Alexis is a 27 year-old Waco resident who has set a goal to lose 15 pounds before her sister’s wedding in the next couple of months. Like many others, money is tight for Alexis. She does not have the funds to hire a fitness trainer or pay for a monthly gym membership. Alexis heard an ad about the QR Fitness Trail System while listening to the radio on the way to work one morning, so she decided that she would try the QR Fitness Trail System later that evening. Alexis mentioned that she briefly played volleyball in high school, but she has not dedicated much time to her physical fitness since then. However, since using the QR Fitness Trail System at her local park, Alexis has lost a total of five pounds just within a couple of weeks. When asked how effective has the QR Fit Trail System been, Alexis responded, “I think this is a great tool with a great purpose. It’s quick and easy for me to use, the trainers from the workout videos show me how to actually perform the exercise for my specific body area, and it costs me nothing!” Alexis also stated, “I would love to see more community members use this system, so I plan to invite my friends to use the QR Fitness Trail System so that they can get in shape too!”

In the age of cable television, Facebook, YouTube and Instagram, it’s a great idea to travel beyond the screen or the front door and use your smartphone for something that will benefit you in the long run—like your health! There are many physical and mental benefits of exercising outdoors.

Research has proven that exercise help control and prevent the following:

  • Heart disease
  • Stroke
  • Depression
  • High blood pressure
  • High cholesterol
  • Type 2 diabetes
  • Arthritis and much more

Studies have also shown that exercising outdoors can help people think more clearly, burn more calories, increase family time, meet your neighbors and save money. The right amount of fresh air and sunshine can be almost impossible to beat. Don’t let the summer pass you by, get to one of these local parks and get fit!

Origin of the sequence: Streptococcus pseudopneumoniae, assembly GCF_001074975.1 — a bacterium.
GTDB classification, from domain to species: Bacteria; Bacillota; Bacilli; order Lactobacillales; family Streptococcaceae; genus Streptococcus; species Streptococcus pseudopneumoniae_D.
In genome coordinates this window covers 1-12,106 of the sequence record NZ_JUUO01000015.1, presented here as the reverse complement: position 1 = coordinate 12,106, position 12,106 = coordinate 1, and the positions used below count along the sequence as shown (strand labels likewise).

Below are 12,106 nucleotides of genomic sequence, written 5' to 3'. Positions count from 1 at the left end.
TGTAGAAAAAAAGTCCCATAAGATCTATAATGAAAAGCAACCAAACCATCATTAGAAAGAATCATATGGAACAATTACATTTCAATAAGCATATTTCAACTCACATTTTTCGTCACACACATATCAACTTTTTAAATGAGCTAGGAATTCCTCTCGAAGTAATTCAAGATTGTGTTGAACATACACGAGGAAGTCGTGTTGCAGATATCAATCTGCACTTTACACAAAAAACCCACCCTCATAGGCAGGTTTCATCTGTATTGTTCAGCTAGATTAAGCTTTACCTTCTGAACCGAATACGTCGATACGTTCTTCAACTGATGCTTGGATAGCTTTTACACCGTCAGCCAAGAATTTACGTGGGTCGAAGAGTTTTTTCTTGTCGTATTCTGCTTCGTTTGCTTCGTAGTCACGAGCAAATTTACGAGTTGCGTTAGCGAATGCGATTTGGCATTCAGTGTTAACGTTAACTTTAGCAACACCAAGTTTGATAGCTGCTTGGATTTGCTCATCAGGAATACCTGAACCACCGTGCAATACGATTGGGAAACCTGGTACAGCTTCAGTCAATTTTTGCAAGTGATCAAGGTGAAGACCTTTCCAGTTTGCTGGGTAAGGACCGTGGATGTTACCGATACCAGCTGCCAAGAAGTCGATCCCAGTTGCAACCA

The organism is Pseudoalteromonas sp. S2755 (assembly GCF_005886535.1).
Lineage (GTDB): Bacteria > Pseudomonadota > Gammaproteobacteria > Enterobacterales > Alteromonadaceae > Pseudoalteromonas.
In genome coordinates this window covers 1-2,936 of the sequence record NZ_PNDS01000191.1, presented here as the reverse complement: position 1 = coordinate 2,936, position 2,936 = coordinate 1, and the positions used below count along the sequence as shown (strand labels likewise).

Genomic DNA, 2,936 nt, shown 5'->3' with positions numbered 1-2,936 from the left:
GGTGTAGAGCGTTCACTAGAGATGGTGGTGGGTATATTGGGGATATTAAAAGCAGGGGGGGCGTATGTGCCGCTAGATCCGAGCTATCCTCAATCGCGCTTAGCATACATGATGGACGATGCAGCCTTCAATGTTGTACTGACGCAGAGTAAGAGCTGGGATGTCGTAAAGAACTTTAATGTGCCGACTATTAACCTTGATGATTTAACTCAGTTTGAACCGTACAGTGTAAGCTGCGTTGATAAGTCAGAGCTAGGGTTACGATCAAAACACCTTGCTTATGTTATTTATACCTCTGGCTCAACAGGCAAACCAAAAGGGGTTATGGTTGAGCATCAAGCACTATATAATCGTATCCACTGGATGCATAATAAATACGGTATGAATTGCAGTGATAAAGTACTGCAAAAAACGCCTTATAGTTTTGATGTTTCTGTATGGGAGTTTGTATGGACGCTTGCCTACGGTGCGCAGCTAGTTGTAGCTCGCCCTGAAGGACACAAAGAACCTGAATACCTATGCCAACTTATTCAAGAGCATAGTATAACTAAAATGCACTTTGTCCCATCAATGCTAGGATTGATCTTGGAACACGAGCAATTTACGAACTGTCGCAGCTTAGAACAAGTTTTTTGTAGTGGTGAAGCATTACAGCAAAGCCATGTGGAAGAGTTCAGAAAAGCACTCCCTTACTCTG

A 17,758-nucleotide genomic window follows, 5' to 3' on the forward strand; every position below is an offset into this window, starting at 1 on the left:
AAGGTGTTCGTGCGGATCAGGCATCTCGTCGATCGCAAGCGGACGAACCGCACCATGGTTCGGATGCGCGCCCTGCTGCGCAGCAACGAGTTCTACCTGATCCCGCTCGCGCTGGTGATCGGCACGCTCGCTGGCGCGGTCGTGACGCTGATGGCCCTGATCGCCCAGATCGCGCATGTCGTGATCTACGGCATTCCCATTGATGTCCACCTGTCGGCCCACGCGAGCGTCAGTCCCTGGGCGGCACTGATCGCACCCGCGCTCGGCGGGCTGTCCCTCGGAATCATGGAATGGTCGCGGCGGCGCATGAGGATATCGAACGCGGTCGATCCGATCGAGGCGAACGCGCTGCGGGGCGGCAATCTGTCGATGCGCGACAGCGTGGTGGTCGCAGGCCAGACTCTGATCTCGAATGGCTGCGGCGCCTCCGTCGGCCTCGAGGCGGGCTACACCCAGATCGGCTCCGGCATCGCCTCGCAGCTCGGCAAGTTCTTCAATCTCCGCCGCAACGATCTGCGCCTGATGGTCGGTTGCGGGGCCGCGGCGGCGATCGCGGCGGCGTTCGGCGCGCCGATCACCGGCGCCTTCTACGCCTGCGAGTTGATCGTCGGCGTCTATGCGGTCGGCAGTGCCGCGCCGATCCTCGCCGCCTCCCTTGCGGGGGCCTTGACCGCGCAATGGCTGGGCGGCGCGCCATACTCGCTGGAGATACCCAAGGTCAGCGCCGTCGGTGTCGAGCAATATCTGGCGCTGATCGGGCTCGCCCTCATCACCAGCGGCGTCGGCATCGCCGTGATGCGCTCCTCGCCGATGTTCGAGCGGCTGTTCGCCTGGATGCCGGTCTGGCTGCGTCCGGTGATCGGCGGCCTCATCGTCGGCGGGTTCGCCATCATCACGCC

The QR Fitness Trail System is an awesome way to promote health and fitness in the City of Waco. This system is the best thing since sliced bread! The fitness system allows smartphone users to lose weight, get in shape, explore the neighborhood, experience the outdoors, and enjoy the beauty of Waco. Pick up your smartphone, grab a bottle of water, and head to one of these local parks!

Have questions about the fitness system? Want to show off how you and/or your friends and family us the QR Fitness Trail System? Share your photos and videos with us (@livewellwaco) on social media, and remember to include the hashtag #WacoQRFit.

CeRon Ford moved to Waco in August 2013 to attend Baylor University. He received his Bachelors of Science in Public Health, and had the opportunity to intern at the Waco-McLennan County Public Health District as a Live Well Waco intern during his final summer in Waco. CeRon will further his efforts of pursuing public health by attending Morehouse School of Medicine’s Master of Public Health Program in Atlanta, Georgia, In the Fall 2017.